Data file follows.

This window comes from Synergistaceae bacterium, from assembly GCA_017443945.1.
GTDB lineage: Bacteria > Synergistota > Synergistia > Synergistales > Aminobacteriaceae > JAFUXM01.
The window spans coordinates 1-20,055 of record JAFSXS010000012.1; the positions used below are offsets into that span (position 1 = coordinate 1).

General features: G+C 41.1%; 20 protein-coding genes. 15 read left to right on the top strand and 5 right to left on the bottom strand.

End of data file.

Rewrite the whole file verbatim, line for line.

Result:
This window comes from Synergistaceae bacterium, from assembly GCA_017443945.1.
GTDB lineage: Bacteria > Synergistota > Synergistia > Synergistales > Aminobacteriaceae > JAFUXM01.
The window spans coordinates 1-20,055 of record JAFSXS010000012.1; the positions used below are offsets into that span (position 1 = coordinate 1).

General features: G+C 41.1%; 20 protein-coding genes. 15 read left to right on the top strand and 5 right to left on the bottom strand.